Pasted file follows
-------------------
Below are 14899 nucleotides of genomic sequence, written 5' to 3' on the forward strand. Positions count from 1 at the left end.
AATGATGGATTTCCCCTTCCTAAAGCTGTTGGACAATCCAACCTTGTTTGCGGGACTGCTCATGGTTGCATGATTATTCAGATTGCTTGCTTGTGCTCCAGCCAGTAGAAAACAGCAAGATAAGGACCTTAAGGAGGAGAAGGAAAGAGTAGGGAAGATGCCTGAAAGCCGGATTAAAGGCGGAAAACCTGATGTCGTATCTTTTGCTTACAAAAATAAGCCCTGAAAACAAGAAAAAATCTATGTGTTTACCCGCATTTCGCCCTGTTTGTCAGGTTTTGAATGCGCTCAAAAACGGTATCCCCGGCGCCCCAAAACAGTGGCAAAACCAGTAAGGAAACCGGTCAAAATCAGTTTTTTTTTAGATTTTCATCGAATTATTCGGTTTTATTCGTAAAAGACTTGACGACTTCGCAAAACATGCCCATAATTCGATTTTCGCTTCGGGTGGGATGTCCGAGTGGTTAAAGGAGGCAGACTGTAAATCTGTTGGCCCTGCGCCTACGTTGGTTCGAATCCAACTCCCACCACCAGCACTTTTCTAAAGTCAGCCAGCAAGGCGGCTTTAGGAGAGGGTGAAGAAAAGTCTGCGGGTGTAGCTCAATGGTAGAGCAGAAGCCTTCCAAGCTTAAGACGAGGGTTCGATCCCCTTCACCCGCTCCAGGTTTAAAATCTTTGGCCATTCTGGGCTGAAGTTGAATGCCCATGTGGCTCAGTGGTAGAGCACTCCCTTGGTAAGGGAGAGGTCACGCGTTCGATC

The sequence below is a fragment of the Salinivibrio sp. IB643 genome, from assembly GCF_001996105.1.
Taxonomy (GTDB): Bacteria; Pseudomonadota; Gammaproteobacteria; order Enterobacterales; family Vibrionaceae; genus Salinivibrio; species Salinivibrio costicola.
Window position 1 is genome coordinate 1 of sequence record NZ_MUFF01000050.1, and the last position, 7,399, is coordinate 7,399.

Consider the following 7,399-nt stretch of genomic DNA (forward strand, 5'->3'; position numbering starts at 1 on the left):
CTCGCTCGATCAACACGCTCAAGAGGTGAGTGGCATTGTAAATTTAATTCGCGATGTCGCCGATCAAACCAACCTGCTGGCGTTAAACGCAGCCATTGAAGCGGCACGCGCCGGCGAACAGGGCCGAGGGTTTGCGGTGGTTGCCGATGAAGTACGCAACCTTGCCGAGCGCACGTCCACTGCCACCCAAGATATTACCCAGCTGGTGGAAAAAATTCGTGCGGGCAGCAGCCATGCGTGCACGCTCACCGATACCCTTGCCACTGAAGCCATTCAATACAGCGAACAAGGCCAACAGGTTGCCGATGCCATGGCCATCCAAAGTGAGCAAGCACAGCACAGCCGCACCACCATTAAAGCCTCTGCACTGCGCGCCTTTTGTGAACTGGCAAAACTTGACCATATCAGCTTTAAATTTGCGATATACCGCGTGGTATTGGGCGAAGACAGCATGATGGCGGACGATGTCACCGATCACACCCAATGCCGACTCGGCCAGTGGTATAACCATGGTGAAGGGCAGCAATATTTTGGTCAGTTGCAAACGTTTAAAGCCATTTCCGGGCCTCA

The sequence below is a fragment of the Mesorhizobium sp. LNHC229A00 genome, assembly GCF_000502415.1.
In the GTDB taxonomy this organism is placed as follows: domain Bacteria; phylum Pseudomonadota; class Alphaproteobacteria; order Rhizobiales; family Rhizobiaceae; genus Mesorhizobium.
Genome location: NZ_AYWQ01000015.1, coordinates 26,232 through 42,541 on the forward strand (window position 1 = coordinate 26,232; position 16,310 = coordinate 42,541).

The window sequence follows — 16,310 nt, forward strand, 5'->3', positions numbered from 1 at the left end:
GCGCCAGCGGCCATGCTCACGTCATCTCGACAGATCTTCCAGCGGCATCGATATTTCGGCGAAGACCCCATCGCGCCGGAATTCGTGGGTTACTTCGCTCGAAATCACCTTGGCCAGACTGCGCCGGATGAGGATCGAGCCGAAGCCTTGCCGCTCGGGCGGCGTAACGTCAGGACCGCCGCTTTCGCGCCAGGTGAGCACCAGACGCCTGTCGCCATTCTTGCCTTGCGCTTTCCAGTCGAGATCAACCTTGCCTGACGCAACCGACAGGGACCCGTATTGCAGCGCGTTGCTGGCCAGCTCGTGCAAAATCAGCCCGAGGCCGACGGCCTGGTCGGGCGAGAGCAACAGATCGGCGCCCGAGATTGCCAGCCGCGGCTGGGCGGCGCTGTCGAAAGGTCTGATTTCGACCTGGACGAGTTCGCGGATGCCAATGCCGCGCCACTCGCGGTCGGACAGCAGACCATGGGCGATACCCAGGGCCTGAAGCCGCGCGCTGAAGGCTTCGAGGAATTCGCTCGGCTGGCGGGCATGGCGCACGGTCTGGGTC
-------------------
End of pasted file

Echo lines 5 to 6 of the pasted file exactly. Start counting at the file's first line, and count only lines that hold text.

Window position 1 is genome coordinate 1 of sequence record NZ_MUFF01000050.1, and the last position, 7,399, is coordinate 7,399.

Consider the following 7,399-nt stretch of genomic DNA (forward strand, 5'->3'; position numbering starts at 1 on the left):